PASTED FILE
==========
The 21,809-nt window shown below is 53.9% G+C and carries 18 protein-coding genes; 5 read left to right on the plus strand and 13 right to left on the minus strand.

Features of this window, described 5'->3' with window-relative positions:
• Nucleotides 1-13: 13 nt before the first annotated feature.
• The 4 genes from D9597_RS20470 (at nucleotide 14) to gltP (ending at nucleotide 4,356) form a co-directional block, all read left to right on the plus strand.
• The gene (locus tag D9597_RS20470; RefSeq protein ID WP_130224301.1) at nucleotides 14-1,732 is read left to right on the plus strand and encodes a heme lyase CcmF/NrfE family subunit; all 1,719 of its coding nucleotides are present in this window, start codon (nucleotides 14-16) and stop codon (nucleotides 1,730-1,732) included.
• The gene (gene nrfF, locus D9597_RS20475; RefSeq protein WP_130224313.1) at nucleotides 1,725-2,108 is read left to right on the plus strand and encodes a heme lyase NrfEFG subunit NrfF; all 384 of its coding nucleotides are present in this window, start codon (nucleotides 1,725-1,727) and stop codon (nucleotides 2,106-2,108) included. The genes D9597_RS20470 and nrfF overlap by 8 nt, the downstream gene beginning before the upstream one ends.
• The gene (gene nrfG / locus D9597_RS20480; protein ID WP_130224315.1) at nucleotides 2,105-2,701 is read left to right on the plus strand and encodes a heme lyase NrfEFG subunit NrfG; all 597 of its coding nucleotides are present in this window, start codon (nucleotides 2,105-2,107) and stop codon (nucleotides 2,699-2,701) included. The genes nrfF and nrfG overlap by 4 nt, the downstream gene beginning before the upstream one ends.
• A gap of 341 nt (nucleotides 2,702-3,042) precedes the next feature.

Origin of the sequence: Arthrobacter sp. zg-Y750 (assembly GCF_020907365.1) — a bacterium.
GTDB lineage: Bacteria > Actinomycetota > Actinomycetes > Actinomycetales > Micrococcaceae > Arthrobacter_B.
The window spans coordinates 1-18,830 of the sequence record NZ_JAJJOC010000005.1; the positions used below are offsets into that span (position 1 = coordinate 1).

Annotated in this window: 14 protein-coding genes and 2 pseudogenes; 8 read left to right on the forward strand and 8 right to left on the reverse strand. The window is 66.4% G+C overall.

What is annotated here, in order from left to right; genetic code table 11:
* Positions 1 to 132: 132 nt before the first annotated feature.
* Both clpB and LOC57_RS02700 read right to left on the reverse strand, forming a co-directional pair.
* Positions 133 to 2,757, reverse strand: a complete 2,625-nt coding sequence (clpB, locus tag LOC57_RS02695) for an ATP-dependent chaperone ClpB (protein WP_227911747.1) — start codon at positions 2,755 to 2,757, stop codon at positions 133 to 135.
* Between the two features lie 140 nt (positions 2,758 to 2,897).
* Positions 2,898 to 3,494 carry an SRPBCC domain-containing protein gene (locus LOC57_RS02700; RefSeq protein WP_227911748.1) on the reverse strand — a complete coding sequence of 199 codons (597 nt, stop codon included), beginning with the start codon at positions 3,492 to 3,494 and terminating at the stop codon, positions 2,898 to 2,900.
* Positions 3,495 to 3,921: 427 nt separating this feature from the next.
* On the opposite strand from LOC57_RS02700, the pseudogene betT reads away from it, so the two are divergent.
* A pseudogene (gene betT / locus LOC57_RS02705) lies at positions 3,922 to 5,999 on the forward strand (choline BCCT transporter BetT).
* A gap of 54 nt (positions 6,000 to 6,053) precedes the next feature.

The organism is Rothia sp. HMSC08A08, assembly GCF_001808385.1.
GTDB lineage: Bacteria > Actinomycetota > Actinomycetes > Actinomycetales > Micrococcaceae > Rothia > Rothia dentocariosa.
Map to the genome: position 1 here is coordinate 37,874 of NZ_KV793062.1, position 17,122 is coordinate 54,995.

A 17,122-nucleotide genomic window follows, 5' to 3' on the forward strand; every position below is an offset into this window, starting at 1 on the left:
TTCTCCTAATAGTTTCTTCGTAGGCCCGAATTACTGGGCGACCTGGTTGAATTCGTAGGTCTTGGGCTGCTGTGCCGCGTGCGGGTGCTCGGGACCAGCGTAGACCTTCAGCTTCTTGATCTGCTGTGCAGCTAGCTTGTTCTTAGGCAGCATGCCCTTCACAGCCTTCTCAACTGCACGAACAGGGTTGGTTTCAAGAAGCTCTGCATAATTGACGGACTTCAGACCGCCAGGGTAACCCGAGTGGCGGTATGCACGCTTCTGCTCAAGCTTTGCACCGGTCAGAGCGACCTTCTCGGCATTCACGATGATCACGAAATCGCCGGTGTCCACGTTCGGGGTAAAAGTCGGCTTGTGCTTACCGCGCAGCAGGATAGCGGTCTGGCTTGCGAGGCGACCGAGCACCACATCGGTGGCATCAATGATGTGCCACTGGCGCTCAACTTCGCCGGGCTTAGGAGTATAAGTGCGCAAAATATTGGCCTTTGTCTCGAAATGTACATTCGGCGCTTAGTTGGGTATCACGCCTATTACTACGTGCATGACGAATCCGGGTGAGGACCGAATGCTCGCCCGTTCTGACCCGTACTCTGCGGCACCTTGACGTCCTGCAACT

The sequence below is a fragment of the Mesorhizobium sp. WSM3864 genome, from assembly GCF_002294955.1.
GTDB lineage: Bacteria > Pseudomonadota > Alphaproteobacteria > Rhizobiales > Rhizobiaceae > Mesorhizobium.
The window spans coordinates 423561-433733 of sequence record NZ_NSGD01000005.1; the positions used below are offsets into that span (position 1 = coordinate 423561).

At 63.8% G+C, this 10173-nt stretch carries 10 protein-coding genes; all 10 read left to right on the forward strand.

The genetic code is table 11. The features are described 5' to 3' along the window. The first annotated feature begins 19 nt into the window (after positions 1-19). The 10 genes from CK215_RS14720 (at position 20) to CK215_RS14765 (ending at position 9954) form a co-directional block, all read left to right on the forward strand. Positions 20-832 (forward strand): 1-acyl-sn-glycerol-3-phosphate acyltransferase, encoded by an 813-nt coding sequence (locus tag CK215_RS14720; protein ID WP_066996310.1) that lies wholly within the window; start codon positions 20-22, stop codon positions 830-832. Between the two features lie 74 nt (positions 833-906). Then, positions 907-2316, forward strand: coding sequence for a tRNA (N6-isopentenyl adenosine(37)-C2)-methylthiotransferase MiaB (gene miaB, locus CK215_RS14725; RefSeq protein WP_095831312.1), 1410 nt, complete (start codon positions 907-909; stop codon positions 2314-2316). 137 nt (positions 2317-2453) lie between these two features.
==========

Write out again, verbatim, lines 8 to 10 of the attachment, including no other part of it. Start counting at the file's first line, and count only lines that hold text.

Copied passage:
• A gap of 341 nt (nucleotides 2,702-3,042) precedes the next feature.

Origin of the sequence: Arthrobacter sp. zg-Y750 (assembly GCF_020907365.1) — a bacterium.
GTDB lineage: Bacteria > Actinomycetota > Actinomycetes > Actinomycetales > Micrococcaceae > Arthrobacter_B.